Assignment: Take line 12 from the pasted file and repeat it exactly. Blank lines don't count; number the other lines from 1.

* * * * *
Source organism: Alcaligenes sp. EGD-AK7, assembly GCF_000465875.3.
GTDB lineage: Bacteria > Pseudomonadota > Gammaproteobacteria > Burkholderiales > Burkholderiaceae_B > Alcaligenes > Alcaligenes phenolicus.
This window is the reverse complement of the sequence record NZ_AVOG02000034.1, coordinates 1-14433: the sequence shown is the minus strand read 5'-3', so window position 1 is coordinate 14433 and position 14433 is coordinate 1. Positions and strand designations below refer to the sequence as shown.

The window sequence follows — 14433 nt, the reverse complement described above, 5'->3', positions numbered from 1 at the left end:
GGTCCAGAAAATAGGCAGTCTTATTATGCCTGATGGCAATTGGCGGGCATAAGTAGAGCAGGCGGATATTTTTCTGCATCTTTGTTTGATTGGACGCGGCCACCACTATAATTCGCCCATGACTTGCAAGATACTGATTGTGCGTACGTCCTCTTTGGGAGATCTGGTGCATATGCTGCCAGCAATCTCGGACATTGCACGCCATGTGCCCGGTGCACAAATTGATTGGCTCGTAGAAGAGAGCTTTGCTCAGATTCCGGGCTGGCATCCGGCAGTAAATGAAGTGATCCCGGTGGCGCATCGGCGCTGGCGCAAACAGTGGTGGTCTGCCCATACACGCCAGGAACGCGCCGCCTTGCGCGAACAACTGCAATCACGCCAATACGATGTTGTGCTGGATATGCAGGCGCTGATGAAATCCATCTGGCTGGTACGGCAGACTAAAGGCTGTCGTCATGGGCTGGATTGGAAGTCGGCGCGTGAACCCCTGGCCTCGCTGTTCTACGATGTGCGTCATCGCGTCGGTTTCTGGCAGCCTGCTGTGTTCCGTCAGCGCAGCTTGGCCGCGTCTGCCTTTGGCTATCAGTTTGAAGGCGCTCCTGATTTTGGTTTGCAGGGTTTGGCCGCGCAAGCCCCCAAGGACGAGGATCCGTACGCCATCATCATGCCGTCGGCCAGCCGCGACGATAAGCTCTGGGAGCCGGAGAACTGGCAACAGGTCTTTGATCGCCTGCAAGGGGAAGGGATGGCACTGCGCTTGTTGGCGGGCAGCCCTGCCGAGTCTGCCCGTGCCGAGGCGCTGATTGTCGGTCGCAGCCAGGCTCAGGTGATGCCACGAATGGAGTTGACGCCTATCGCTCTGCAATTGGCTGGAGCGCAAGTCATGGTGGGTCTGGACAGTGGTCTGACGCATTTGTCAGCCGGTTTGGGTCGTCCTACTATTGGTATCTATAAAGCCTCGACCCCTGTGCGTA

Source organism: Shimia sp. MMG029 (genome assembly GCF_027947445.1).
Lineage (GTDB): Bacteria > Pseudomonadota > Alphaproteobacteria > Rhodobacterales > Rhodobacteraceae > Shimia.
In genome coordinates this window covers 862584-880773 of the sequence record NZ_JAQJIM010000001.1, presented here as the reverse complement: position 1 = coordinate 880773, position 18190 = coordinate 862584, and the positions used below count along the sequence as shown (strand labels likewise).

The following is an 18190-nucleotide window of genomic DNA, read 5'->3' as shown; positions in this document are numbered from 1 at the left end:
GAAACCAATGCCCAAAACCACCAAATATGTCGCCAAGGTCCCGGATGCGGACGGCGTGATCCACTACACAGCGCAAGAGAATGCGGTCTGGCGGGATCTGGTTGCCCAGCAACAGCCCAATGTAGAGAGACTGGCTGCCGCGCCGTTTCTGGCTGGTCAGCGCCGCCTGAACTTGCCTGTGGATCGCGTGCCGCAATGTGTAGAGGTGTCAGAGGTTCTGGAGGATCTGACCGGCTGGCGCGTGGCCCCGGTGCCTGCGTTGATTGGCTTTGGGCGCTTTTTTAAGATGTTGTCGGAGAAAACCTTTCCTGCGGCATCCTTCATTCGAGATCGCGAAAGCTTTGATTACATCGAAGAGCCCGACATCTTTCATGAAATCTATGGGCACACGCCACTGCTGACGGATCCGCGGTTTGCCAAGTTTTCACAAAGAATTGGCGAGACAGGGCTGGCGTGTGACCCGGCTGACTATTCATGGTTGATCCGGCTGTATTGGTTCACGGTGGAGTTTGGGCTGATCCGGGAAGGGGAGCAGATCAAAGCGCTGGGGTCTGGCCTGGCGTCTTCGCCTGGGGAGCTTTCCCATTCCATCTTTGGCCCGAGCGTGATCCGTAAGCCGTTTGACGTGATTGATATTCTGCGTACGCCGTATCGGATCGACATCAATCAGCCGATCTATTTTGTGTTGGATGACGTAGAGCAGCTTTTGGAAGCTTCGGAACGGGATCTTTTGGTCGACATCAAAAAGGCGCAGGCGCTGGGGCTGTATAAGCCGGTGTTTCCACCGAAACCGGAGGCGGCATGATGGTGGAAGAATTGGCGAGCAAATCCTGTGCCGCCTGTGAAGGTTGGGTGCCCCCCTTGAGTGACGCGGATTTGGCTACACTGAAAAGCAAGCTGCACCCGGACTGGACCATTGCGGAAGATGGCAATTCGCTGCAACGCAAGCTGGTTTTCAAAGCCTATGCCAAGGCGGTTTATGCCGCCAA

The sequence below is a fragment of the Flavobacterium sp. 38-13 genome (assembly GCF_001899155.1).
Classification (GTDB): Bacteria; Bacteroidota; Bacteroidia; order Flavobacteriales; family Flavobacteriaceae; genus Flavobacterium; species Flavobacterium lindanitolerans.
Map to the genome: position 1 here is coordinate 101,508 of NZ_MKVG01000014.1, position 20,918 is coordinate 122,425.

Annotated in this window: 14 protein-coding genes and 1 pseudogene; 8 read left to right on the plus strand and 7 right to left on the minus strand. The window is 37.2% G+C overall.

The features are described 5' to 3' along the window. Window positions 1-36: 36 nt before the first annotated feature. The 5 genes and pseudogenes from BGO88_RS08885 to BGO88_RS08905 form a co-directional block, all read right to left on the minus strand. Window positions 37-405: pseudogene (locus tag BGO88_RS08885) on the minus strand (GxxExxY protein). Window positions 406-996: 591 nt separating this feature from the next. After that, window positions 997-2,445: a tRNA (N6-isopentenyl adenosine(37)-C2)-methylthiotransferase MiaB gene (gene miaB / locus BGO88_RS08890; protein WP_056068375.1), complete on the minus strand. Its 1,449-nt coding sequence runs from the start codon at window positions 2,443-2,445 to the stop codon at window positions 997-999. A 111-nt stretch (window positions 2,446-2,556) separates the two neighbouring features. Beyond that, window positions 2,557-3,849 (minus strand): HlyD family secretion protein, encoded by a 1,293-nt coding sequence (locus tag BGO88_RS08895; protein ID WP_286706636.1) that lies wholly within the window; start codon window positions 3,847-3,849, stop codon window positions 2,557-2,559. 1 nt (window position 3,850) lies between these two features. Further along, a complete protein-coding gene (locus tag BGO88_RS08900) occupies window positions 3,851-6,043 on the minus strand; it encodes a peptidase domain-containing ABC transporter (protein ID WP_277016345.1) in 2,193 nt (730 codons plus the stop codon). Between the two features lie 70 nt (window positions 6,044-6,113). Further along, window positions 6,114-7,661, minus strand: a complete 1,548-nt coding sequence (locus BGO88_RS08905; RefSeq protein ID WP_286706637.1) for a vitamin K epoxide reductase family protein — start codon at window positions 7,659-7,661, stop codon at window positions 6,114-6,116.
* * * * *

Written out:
Classification (GTDB): Bacteria; Bacteroidota; Bacteroidia; order Flavobacteriales; family Flavobacteriaceae; genus Flavobacterium; species Flavobacterium lindanitolerans.